In December, the Civil Division of the Department of Justice (DOJ) released statistics on its recoveries and enforcement activities under the False Claims Act (FCA or the Act) for fiscal year 2017 (October 1, 2016 – September 30, 2017). The report shows steady levels of enforcement and recovery in 2017, continuing multi-year highs in government and private activity under this critical statute. These results came among a still-evolving legal atmosphere for bringing certain FCA claims following the Supreme Court’s landmark Escobar decision in 2016.

Steady Highs in Enforcement and Recovery 

The DOJ recovered more than $3.7 billion in settlements and judgments in FCA cases in 2017. By comparison, the DOJ recovered $4.8 billion in 2016 and $3.1 billion in 2015. As in prior years, the large majority of the department’s recoveries continued to come from qui tam actions (i.e., actions initiated by a private-party relator on behalf of the government) in the health care space, including major recoveries in 2017 against medical device makers ($900 million), nursing facilities ($145 million) and health care records providers ($155 million). 93% (over $3.4 billion) of the money recovered in FCA actions by the DOJ in fiscal year 2017 came from actions first initiated by a relator. 

New enforcement activities by the DOJ and independent relators also remained near ten-year highs. The department initiated 125 new FCA matters in 2017 (including referrals and investigations); relators initiated another 674. In the last 30 years, more new matters were initiated under the Act in only three other years (2013, 2014, and 2016). Of the 799 new FCA matters, 544 related to health care spending (Department of Health and Human Services as the primary agency) and 47 related to defense spending (Department of Defense as the primary agency). The DOJ does not disclose the subject of new referrals or investigations, and cases filed by relators are immediately placed under seal and can remain under seal for years. Companies in the health care industry, in particular, and the defense, housing and financial industries should expect another year of robust FCA enforcement activity.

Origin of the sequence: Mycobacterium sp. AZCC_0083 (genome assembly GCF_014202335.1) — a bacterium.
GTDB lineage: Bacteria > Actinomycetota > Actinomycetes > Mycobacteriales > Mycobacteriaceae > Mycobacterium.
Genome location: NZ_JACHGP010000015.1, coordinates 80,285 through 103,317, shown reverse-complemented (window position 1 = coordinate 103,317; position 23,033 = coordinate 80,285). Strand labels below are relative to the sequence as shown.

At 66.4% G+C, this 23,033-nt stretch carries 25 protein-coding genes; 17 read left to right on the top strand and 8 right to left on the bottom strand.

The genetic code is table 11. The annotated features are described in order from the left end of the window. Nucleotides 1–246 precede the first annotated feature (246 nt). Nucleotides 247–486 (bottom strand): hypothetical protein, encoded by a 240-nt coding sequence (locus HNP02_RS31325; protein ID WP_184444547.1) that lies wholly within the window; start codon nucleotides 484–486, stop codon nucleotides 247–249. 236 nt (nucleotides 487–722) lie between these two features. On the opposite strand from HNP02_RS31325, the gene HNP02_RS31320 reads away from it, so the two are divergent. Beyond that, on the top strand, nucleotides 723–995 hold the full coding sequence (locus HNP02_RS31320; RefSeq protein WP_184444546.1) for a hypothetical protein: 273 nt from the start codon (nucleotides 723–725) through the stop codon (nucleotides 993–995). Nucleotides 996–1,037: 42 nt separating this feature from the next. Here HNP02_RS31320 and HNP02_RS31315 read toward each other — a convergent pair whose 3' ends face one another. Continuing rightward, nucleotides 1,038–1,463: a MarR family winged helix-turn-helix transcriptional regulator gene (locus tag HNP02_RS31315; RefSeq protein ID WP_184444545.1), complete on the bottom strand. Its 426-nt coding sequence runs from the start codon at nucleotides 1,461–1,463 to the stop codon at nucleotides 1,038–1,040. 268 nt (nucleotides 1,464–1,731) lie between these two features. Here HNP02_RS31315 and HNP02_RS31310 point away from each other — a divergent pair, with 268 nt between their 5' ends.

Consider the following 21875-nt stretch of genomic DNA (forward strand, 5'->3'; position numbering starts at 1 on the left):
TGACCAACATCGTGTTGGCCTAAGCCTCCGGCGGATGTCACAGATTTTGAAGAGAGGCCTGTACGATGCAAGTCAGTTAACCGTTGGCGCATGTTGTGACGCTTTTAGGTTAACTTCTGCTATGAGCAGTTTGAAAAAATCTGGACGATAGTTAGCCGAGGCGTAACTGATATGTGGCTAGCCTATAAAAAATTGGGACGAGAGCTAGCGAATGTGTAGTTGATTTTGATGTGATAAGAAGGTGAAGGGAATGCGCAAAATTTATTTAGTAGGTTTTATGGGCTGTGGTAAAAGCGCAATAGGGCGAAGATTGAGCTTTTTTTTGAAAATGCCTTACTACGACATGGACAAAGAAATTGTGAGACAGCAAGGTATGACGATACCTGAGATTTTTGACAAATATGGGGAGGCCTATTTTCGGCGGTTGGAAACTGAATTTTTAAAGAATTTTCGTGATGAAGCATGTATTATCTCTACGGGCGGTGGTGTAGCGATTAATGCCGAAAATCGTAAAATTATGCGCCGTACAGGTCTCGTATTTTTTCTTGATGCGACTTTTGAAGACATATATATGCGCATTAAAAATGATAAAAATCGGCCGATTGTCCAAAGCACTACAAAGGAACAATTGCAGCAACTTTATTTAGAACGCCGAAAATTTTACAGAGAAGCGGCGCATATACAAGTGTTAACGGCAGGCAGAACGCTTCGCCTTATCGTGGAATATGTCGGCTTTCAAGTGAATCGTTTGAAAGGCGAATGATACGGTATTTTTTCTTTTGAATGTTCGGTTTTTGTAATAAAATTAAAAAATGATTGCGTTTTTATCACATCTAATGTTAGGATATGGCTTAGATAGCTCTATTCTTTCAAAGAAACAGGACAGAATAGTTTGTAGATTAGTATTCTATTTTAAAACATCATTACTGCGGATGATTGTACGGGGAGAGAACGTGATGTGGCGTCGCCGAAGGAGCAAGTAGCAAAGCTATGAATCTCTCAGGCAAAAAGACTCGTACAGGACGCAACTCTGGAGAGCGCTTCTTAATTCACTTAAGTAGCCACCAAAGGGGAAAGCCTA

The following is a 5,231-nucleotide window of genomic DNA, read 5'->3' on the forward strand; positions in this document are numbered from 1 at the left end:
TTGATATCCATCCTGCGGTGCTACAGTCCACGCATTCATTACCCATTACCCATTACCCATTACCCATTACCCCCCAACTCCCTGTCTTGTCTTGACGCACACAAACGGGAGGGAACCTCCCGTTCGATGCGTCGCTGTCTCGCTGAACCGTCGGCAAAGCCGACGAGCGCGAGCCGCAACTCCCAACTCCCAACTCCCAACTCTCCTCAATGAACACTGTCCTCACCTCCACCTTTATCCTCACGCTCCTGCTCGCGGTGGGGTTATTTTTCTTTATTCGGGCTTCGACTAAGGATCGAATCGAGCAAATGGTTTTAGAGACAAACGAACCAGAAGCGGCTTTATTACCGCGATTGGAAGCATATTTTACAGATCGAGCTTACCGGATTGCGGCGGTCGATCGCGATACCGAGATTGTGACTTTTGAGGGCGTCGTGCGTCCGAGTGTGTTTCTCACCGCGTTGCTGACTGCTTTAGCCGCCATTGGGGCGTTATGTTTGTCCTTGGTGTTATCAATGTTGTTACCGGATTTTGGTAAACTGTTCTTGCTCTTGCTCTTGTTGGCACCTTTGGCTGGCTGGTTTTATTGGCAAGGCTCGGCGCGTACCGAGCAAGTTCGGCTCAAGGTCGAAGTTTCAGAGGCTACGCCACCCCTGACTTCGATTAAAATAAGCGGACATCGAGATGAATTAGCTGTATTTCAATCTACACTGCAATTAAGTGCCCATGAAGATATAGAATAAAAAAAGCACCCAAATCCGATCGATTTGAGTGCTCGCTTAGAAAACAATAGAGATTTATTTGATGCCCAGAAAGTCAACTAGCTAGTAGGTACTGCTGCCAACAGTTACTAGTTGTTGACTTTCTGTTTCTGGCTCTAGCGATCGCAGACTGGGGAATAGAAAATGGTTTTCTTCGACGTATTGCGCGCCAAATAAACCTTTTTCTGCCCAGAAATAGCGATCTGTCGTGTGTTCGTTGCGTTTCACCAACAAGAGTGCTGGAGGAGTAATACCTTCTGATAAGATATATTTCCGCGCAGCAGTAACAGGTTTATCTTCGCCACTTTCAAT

A Focus on Individual Liability

Although the large majority of recoveries by the DOJ in 2017 came from settlements or judgments paid by corporate entities, the DOJ’s report highlights its effort to impose individual liability. The department sought and made recoveries from several individual defendants in 2017, including tens of millions of dollars in judgments against doctors and other personnel who participated in various types of medical services fraud. Several more hundreds of millions of dollars of liability was imposed jointly and severally against defendant companies and their individual owners and executives. 

The DOJ’s attention to FCA recoveries from individuals is consistent with the wider DOJ focus on, in the words of the report, “ensur[ing] individual accountability for corporate wrongdoing.” Increased emphasis on recoveries from culpable individuals is likely to be a continuing trend in the future government FCA enforcement activities and resolutions.

Evolving Legal Standards

The Supreme Court’s last major FCA decision was issued in June 2016. That decision, Health Services, Inc. v. United States ex rel. Escobar, 136 S. Ct. 1989 (2016), addressed the “implied false certification” theory of FCA liability that had previously divided circuit courts. Under that theory, liability under the FCA is premised on a defendant’s submission of a claim for payment to the government without disclosing that the defendant violated a statutory, regulatory or contractual requirement, thereby making the claim for payment “false or fraudulent” by omission. In Escobar, the Supreme Court agreed that an implied false certification could constitute a basis for FCA liability in some cases but imposed a stringent, totalityof-the-circumstances materiality requirement.

Over the last year and a half, lower courts across the country have worked to apply the “familiar and rigorous” materiality standard articulated in the Escobar decision – a standard that the Supreme Court instructed courts to assess as early as on a motion to dismiss. Although open questions remain, the results have been generally, but not universally, favorable for defendants, with courts willing to critically consider the importance of the statutory, regulatory or contractual requirement that allegedly was not followed, and dismiss cases that do not allege facts (on a motion to dismiss) or develop evidence (on a motion for summary judgment) showing an impact on the government’s payment decisions. See, e.g., United States ex rel. Grabcheski v. Am. Int’l Grp., Inc., 687 F. App’x 84, 87 (2d Cir. 2017) (upholding dismissal on motion to dismiss based on materiality); United States ex rel. Petratos v. Genentech Inc., 855 F.3d 481, 489-92 (3d Cir. 2017) (same); United States ex rel. Kelly v. Serco, Inc., 846 F.3d 325, 333 (9th Cir. 2017) (same on motion for summary judgment). Courts will continue to weigh in on and refine this important area of FCA jurisprudence over the coming year.